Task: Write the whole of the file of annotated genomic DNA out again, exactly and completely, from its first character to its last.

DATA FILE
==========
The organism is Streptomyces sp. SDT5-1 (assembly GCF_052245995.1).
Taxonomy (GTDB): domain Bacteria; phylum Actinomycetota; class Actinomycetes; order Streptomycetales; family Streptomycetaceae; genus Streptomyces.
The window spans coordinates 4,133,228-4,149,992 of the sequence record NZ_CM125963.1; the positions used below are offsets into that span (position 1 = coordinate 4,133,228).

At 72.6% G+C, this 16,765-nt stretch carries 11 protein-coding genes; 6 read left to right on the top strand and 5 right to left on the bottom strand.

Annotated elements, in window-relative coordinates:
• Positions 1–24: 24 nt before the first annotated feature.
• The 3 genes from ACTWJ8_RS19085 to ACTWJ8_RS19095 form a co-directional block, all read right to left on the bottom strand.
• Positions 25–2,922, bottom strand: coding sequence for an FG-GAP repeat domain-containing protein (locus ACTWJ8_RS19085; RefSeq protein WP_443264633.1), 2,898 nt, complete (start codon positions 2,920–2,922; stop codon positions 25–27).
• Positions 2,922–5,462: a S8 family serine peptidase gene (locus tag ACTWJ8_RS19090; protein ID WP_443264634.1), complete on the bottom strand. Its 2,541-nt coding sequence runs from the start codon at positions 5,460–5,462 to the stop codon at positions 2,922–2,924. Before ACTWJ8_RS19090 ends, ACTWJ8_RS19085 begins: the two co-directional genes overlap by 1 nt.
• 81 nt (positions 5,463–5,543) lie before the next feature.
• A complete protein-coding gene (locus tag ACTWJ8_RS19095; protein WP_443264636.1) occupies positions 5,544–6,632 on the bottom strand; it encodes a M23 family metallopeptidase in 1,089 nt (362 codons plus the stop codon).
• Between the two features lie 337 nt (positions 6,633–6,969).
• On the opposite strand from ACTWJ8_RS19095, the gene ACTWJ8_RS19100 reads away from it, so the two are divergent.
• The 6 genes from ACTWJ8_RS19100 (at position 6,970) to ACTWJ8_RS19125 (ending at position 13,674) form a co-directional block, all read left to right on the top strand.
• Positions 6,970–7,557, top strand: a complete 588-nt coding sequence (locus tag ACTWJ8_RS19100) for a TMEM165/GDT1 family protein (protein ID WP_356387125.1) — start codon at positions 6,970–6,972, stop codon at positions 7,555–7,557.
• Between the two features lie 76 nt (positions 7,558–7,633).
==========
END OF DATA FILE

The organism is Streptomyces sp. SDT5-1 (assembly GCF_052245995.1).
Taxonomy (GTDB): domain Bacteria; phylum Actinomycetota; class Actinomycetes; order Streptomycetales; family Streptomycetaceae; genus Streptomyces.
The window spans coordinates 4,133,228-4,149,992 of the sequence record NZ_CM125963.1; the positions used below are offsets into that span (position 1 = coordinate 4,133,228).

At 72.6% G+C, this 16,765-nt stretch carries 11 protein-coding genes; 6 read left to right on the top strand and 5 right to left on the bottom strand.

Annotated elements, in window-relative coordinates:
• Positions 1–24: 24 nt before the first annotated feature.
• The 3 genes from ACTWJ8_RS19085 to ACTWJ8_RS19095 form a co-directional block, all read right to left on the bottom strand.
• Positions 25–2,922, bottom strand: coding sequence for an FG-GAP repeat domain-containing protein (locus ACTWJ8_RS19085; RefSeq protein WP_443264633.1), 2,898 nt, complete (start codon positions 2,920–2,922; stop codon positions 25–27).
• Positions 2,922–5,462: a S8 family serine peptidase gene (locus tag ACTWJ8_RS19090; protein ID WP_443264634.1), complete on the bottom strand. Its 2,541-nt coding sequence runs from the start codon at positions 5,460–5,462 to the stop codon at positions 2,922–2,924. Before ACTWJ8_RS19090 ends, ACTWJ8_RS19085 begins: the two co-directional genes overlap by 1 nt.
• 81 nt (positions 5,463–5,543) lie before the next feature.
• A complete protein-coding gene (locus tag ACTWJ8_RS19095; protein WP_443264636.1) occupies positions 5,544–6,632 on the bottom strand; it encodes a M23 family metallopeptidase in 1,089 nt (362 codons plus the stop codon).
• Between the two features lie 337 nt (positions 6,633–6,969).
• On the opposite strand from ACTWJ8_RS19095, the gene ACTWJ8_RS19100 reads away from it, so the two are divergent.
• The 6 genes from ACTWJ8_RS19100 (at position 6,970) to ACTWJ8_RS19125 (ending at position 13,674) form a co-directional block, all read left to right on the top strand.
• Positions 6,970–7,557, top strand: a complete 588-nt coding sequence (locus tag ACTWJ8_RS19100) for a TMEM165/GDT1 family protein (protein ID WP_356387125.1) — start codon at positions 6,970–6,972, stop codon at positions 7,555–7,557.
• Between the two features lie 76 nt (positions 7,558–7,633).